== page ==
5. Play alternates between teams each time a boule lands in a leading position. When a team has no more boules, the players of the other team pitch their remaining boules, trying to gain more leading boules.

6. The winning team in each “end” gets a point for each of their boules that are better placed than the best of their opponents. (Lets say Team A scores two point).

7. To start the next end, a player from Team A (because they won the previous end) throwss the cochonnet from where it lay and the game continues end after end until one team reaches 13 points. That game ends here. but depending on numbers participating, the match could be determined by the best of three games or five games, or as a result of a round robin of teams and games.

NB. Each team should have suitable measuring equipment. In most cases a tape measure is adequate but callipers or other measuring devices may be needed.

Equipment specifications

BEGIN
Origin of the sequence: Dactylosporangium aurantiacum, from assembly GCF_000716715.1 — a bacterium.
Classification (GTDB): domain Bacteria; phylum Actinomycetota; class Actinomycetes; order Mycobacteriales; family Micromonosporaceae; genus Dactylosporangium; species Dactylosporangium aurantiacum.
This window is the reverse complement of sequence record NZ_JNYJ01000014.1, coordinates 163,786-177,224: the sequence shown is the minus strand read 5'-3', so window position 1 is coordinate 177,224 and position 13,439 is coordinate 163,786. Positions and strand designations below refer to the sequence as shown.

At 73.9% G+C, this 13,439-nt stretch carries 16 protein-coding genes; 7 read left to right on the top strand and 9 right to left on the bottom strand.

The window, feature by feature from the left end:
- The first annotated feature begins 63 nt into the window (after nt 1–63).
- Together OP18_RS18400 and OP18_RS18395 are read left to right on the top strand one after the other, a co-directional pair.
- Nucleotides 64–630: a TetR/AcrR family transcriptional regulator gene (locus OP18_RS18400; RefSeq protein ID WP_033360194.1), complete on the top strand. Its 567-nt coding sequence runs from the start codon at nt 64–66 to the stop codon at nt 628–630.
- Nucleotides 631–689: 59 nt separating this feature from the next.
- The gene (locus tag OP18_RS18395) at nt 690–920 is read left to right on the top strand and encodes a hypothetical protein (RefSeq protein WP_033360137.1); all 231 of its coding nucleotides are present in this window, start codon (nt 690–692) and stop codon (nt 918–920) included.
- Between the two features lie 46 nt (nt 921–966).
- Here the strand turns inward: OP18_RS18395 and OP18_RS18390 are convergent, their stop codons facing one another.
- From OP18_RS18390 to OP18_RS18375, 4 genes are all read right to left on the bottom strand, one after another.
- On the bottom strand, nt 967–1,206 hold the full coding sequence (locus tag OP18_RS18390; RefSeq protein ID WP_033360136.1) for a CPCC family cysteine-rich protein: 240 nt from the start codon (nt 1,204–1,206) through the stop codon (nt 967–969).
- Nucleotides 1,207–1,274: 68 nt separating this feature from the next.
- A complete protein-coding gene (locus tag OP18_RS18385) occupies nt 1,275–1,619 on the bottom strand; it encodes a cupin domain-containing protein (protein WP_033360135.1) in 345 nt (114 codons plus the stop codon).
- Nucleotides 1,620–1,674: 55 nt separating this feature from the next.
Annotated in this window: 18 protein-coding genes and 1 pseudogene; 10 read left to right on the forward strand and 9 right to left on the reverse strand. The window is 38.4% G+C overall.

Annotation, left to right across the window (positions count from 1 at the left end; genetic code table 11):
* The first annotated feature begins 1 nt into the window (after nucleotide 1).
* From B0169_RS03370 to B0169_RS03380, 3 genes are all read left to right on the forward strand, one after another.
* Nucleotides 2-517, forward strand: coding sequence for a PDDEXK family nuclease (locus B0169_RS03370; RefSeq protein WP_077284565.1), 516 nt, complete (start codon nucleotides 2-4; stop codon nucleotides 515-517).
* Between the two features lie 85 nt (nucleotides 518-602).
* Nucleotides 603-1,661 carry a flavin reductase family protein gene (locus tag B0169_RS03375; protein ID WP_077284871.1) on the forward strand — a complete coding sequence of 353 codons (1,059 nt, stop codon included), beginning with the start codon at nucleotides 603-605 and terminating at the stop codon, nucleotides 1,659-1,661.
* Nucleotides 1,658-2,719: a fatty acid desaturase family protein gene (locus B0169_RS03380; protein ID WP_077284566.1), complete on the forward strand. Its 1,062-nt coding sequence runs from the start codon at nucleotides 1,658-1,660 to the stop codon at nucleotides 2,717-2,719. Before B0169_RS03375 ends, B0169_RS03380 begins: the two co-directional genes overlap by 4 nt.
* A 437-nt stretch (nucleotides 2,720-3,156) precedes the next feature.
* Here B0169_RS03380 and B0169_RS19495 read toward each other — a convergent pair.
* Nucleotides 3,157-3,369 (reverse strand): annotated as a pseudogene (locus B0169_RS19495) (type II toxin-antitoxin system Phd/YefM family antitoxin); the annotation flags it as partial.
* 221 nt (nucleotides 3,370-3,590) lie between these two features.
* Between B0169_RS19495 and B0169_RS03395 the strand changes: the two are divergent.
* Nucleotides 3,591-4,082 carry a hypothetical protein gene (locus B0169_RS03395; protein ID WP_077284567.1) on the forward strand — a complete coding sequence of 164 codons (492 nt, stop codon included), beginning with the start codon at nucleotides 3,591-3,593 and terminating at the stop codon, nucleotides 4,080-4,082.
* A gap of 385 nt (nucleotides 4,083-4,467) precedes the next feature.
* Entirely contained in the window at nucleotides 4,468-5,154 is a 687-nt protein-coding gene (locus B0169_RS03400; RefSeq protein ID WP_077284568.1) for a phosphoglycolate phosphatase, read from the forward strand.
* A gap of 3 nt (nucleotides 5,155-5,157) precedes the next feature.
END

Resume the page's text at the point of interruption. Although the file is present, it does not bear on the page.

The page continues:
Jack (cochonnet) and Boules. Boules must be made of metal.

Competition boules must meet the following specifications: bear engravings indicating the manufacturer’s name and the weight of the boule. have a diameter between 70.5 and 80 mm. have a weight between 650 and 800 g. not be filled with sand or lead, or be tampered with in any way. In addition, a boule may bear an engraving of the player’s first name or initials.

Choice of boule

The diameter of the boule is chosen based on the size of the player’s hand. The weight and hardness of the boule depends on the player’s preference and playing style. “Pointers” tend to choose heavier and harder boules, while “shooters” often select lighter and softer boules.